U.S. home prices rose for the 14th consecutive quarter by 1.4 percent, according to the Federal Housing Finance Agency's House Price Index released Thursday. The price increase was seen in the purchase-only, seasonally adjusted index in the fourth quarter of 2014.
Home prices rose 4.9 percent from the fourth quarter in 2013 and the adjusted monthly index for December was up 0.8 percent from November.
"Contrary to prior indications of a possible slowdown, home price appreciation in the fourth quarter was relatively strong," said FHFA Principal Economist Andrew Leventis. "The key drivers of appreciation over the last few years—low inventories of homes available for sale and improvement in labor markets—likely played a role in driving up prices during the quarter."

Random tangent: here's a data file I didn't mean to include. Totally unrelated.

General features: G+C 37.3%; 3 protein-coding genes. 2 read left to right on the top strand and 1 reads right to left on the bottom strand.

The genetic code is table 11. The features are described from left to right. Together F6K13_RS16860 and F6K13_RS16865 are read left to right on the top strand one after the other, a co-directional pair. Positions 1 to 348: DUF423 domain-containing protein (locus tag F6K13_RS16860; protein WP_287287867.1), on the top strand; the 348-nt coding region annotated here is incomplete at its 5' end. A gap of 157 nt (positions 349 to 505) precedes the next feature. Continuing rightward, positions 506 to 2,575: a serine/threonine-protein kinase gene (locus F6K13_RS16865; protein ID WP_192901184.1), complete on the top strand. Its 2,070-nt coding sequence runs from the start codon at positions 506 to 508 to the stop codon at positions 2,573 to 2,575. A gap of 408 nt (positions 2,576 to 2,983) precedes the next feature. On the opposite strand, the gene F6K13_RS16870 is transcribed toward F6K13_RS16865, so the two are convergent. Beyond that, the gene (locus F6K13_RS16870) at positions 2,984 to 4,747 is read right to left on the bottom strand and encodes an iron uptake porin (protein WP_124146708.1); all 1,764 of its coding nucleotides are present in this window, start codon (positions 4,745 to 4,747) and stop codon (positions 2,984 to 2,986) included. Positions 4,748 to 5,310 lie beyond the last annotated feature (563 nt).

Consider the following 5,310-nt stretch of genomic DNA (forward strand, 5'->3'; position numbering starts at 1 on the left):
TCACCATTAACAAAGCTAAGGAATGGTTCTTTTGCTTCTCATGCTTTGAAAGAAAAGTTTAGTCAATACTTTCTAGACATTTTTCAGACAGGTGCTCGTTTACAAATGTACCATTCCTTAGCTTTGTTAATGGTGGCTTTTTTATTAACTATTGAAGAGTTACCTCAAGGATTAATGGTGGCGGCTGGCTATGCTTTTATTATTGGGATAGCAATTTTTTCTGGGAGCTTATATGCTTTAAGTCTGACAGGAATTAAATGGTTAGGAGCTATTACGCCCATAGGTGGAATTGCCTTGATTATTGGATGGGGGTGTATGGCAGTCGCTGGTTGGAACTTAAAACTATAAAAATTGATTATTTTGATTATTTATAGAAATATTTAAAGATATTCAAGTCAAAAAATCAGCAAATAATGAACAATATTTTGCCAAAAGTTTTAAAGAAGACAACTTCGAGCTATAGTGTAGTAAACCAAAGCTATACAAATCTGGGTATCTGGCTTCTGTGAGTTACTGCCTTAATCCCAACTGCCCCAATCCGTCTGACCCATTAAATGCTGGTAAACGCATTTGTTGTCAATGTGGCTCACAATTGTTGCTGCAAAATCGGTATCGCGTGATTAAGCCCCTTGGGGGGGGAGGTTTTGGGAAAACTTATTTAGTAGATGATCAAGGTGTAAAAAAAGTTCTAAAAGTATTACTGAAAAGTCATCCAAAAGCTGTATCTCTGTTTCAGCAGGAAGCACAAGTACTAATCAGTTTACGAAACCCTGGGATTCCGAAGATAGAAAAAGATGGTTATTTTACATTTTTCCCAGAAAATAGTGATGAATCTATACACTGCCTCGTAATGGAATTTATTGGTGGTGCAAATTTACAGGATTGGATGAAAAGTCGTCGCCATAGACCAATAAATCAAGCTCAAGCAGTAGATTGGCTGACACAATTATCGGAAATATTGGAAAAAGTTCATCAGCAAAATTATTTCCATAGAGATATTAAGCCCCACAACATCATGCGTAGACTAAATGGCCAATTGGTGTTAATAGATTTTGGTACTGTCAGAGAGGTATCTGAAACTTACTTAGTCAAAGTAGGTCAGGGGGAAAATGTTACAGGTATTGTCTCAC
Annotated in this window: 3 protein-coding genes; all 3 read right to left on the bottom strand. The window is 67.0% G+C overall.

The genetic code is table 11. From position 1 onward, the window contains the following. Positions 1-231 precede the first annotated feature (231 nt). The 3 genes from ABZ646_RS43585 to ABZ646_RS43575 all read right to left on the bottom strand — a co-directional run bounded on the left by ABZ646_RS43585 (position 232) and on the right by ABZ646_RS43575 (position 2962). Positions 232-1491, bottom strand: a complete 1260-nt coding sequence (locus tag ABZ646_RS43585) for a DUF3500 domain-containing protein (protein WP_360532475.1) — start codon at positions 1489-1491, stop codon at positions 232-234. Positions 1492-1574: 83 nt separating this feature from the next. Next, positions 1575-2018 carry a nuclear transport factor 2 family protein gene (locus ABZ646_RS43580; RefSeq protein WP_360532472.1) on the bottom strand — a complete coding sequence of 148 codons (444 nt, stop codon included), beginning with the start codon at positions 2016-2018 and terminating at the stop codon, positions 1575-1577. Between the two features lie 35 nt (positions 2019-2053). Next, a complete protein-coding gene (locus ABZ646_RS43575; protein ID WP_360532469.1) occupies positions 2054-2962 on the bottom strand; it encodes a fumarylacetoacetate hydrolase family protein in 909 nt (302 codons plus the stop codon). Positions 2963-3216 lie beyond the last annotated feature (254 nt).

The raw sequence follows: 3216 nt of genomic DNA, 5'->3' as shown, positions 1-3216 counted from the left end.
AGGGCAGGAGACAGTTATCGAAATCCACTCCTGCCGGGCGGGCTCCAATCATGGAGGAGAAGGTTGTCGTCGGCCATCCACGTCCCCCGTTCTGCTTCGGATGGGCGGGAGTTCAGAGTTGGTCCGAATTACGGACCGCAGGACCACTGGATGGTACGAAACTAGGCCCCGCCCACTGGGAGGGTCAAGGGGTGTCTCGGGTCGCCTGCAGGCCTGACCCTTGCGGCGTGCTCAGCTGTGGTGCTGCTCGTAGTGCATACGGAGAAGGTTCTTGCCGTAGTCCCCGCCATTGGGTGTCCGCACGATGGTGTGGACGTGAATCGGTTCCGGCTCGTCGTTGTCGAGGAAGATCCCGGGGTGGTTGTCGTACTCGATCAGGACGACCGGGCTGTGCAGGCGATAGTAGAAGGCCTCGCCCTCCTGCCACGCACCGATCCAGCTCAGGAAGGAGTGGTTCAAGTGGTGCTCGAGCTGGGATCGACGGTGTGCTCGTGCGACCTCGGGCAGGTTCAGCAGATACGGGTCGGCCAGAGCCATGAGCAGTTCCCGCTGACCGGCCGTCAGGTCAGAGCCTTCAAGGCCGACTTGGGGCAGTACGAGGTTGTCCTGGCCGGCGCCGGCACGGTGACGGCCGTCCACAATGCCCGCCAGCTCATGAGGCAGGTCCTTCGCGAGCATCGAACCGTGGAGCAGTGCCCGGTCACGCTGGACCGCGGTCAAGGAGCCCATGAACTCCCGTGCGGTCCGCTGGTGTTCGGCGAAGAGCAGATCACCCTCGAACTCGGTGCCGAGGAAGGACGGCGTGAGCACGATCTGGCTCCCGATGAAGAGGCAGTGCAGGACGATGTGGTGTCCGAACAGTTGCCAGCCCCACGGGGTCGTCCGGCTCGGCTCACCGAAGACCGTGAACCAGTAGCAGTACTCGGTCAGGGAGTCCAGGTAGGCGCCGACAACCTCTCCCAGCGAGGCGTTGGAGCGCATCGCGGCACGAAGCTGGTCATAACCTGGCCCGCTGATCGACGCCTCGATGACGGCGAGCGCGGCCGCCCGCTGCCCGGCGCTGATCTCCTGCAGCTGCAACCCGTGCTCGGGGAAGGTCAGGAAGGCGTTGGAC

FHFA’s expanded HPI is up 1.3 percent prior to last quarter. That index is up 6 percent from last year. The seasonally adjusted, purchase-only HPI rose 4.9 percent from the fourth quarter of 2013 to the fourth quarter of 2014.
The seasonally adjusted, purchase HPI rose in 48 states and Washington D.C. The top five areas in annual appreciation were: Washington D.C., 12.5 percent; Nevada, 9 percent; North Dakota, 8.4 percent; Colorado 7.9 percent; Michigan, 7.8 percent.
Fourth quarter increases for the 100 most populated metropolitan areas in the U.S. was greatest in San Francisco-Redwood City in the South San Francisco, California area, where prices increased by 6.0 percent. Prices were weakest in El Paso, Texas falling 6.6 percent.
Of the nine census divisions, the Mountain division experienced the strongest growth with a 1.8 percent quarterly increase and a 5.5 percent increase since last year. House price appreciation was weakest in the New England division, where prices fell .03 percent.
The monthly seasonally adjusted, purchase-only index for the U.S. has increased for 23 of the last 24 months. November was the month which showed a decrease in 2013.